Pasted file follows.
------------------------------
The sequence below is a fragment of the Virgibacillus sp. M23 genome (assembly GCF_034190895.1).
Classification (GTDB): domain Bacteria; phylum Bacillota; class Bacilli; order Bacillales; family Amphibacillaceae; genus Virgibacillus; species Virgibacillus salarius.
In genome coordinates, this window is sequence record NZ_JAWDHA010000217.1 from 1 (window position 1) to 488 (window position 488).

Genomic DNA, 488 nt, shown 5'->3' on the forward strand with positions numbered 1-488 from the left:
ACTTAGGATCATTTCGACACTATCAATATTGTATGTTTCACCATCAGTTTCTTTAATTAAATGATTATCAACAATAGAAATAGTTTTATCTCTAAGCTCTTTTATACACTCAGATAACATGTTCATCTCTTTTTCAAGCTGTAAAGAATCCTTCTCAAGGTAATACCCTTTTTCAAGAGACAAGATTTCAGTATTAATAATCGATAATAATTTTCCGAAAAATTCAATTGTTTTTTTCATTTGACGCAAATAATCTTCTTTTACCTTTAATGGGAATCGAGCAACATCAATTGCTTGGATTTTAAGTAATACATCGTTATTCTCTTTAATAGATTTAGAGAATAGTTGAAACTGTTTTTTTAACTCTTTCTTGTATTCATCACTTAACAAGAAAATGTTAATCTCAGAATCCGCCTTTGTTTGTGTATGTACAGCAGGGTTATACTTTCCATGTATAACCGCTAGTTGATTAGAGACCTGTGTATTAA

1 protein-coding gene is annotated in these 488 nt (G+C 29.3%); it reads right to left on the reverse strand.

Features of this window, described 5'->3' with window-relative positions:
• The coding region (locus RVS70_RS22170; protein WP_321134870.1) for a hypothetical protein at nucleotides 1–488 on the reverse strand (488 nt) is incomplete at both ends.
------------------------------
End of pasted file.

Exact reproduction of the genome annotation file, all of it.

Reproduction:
The sequence below is a fragment of the Virgibacillus sp. M23 genome (assembly GCF_034190895.1).
Classification (GTDB): domain Bacteria; phylum Bacillota; class Bacilli; order Bacillales; family Amphibacillaceae; genus Virgibacillus; species Virgibacillus salarius.
In genome coordinates, this window is sequence record NZ_JAWDHA010000217.1 from 1 (window position 1) to 488 (window position 488).

Genomic DNA, 488 nt, shown 5'->3' on the forward strand with positions numbered 1-488 from the left:
ACTTAGGATCATTTCGACACTATCAATATTGTATGTTTCACCATCAGTTTCTTTAATTAAATGATTATCAACAATAGAAATAGTTTTATCTCTAAGCTCTTTTATACACTCAGATAACATGTTCATCTCTTTTTCAAGCTGTAAAGAATCCTTCTCAAGGTAATACCCTTTTTCAAGAGACAAGATTTCAGTATTAATAATCGATAATAATTTTCCGAAAAATTCAATTGTTTTTTTCATTTGACGCAAATAATCTTCTTTTACCTTTAATGGGAATCGAGCAACATCAATTGCTTGGATTTTAAGTAATACATCGTTATTCTCTTTAATAGATTTAGAGAATAGTTGAAACTGTTTTTTTAACTCTTTCTTGTATTCATCACTTAACAAGAAAATGTTAATCTCAGAATCCGCCTTTGTTTGTGTATGTACAGCAGGGTTATACTTTCCATGTATAACCGCTAGTTGATTAGAGACCTGTGTATTAA

1 protein-coding gene is annotated in these 488 nt (G+C 29.3%); it reads right to left on the reverse strand.

Features of this window, described 5'->3' with window-relative positions:
• The coding region (locus RVS70_RS22170; protein WP_321134870.1) for a hypothetical protein at nucleotides 1–488 on the reverse strand (488 nt) is incomplete at both ends.